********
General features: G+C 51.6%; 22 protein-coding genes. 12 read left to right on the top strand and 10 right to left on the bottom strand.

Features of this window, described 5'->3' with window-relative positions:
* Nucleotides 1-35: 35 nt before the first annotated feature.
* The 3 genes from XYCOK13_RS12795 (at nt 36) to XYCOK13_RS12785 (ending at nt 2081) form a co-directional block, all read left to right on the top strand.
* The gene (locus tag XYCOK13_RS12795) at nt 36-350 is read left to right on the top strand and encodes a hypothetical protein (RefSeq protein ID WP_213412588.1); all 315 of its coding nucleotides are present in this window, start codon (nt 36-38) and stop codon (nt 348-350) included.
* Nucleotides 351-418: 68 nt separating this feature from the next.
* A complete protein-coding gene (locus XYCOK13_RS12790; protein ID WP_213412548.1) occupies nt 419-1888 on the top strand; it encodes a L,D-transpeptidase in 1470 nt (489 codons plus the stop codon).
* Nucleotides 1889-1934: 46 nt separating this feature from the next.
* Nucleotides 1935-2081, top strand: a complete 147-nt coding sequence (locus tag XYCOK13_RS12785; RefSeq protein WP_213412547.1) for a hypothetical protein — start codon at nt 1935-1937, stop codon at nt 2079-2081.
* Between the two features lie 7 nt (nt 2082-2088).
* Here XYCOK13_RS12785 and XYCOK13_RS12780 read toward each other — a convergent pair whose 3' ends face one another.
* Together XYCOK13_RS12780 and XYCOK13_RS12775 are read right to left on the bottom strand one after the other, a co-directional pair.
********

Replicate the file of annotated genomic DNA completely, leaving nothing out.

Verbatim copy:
General features: G+C 51.6%; 22 protein-coding genes. 12 read left to right on the top strand and 10 right to left on the bottom strand.

Features of this window, described 5'->3' with window-relative positions:
* Nucleotides 1-35: 35 nt before the first annotated feature.
* The 3 genes from XYCOK13_RS12795 (at nt 36) to XYCOK13_RS12785 (ending at nt 2081) form a co-directional block, all read left to right on the top strand.
* The gene (locus tag XYCOK13_RS12795) at nt 36-350 is read left to right on the top strand and encodes a hypothetical protein (RefSeq protein ID WP_213412588.1); all 315 of its coding nucleotides are present in this window, start codon (nt 36-38) and stop codon (nt 348-350) included.
* Nucleotides 351-418: 68 nt separating this feature from the next.
* A complete protein-coding gene (locus XYCOK13_RS12790; protein ID WP_213412548.1) occupies nt 419-1888 on the top strand; it encodes a L,D-transpeptidase in 1470 nt (489 codons plus the stop codon).
* Nucleotides 1889-1934: 46 nt separating this feature from the next.
* Nucleotides 1935-2081, top strand: a complete 147-nt coding sequence (locus tag XYCOK13_RS12785; RefSeq protein WP_213412547.1) for a hypothetical protein — start codon at nt 1935-1937, stop codon at nt 2079-2081.
* Between the two features lie 7 nt (nt 2082-2088).
* Here XYCOK13_RS12785 and XYCOK13_RS12780 read toward each other — a convergent pair whose 3' ends face one another.
* Together XYCOK13_RS12780 and XYCOK13_RS12775 are read right to left on the bottom strand one after the other, a co-directional pair.